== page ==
Indexed on: 21 Apr '06Published on: 21 Apr '06Published in: Parasitology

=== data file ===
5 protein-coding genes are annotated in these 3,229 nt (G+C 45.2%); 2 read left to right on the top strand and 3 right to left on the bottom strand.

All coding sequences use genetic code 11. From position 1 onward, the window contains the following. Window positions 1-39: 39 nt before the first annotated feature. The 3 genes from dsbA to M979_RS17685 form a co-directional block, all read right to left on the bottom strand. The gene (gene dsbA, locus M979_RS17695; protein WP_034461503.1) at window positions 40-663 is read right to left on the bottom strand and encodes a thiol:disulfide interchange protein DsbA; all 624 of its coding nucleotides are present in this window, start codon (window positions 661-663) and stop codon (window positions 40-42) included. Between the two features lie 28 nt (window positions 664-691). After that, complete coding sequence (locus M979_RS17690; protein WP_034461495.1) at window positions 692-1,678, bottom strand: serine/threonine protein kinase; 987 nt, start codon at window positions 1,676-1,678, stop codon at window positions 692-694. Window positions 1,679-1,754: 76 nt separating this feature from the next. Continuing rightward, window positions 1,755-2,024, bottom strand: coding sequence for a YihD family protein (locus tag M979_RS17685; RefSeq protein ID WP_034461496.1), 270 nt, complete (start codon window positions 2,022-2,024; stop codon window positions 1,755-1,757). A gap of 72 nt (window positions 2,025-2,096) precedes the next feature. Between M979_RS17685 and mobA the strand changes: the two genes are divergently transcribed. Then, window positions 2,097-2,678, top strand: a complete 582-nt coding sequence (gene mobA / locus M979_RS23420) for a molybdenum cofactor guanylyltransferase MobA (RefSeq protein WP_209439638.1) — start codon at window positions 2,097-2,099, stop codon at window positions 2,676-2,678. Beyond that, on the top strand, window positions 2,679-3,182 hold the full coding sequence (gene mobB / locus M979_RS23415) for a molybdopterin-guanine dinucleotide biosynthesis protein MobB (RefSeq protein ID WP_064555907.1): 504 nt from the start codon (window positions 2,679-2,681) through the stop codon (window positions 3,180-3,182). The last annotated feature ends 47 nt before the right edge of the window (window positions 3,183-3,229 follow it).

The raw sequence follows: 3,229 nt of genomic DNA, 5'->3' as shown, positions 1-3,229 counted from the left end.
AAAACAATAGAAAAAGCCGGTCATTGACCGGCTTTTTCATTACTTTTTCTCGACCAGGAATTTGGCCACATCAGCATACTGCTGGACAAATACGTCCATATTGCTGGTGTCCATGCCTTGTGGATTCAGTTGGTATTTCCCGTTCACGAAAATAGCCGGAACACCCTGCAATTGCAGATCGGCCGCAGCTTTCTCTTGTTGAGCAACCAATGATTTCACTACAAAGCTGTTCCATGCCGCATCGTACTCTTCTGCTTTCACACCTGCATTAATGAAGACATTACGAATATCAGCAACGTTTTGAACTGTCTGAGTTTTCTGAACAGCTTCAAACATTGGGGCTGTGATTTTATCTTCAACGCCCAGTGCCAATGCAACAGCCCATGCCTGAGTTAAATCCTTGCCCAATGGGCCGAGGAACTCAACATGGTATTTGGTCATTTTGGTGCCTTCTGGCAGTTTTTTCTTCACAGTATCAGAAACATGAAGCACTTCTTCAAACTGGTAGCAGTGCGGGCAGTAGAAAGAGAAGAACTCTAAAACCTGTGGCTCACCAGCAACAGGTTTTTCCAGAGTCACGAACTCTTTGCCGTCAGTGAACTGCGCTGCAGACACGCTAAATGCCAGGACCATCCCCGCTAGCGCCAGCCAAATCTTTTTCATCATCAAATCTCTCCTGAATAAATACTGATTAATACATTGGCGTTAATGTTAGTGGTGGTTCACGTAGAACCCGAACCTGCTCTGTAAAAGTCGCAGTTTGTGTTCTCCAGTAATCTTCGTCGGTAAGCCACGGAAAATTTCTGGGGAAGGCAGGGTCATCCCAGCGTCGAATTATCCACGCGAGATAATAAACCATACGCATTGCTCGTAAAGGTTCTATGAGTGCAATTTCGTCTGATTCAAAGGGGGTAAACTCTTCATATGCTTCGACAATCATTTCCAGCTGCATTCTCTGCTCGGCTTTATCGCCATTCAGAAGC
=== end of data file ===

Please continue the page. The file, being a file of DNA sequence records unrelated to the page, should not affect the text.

In spite of its limitations, the culture of Cryptosporidium parvum in monolayers of epithelial cells is a suitable model to study the interaction of this protozoan parasite with the host cell, to assay oocyst infectivity, and to screen drugs for anti-cryptosporidial activity. For unknown reasons, growth of Cryptosporidium in culture is limited in time and generally does not lead to the production of significant numbers of oocysts. In monolayers infected with high doses of oocysts, we observed that many cells remain uninfected, suggesting that some cells are less susceptible to the infection. Since C. parvum and the related species C. hominis lack many essential biosynthetic pathways, we tested whether the dependence of the parasite on host cell metabolites may favour the infection of cells in mitosis. The proportion of monolayer cells in stationary (G0/G1) phase and in mitosis (S/G2/M) was determined and the prevalence of infected cells in each subpopulation was quantified. Although C. parvum infects and develops in dividing and stationary cells, a significant preference for cells in S/G2/M phase was observed. Consistent with previous observations showing that C. parvum induces apoptosis in cell monolayers, infection was accompanied by a significant increase in the proportion of mitotic cells.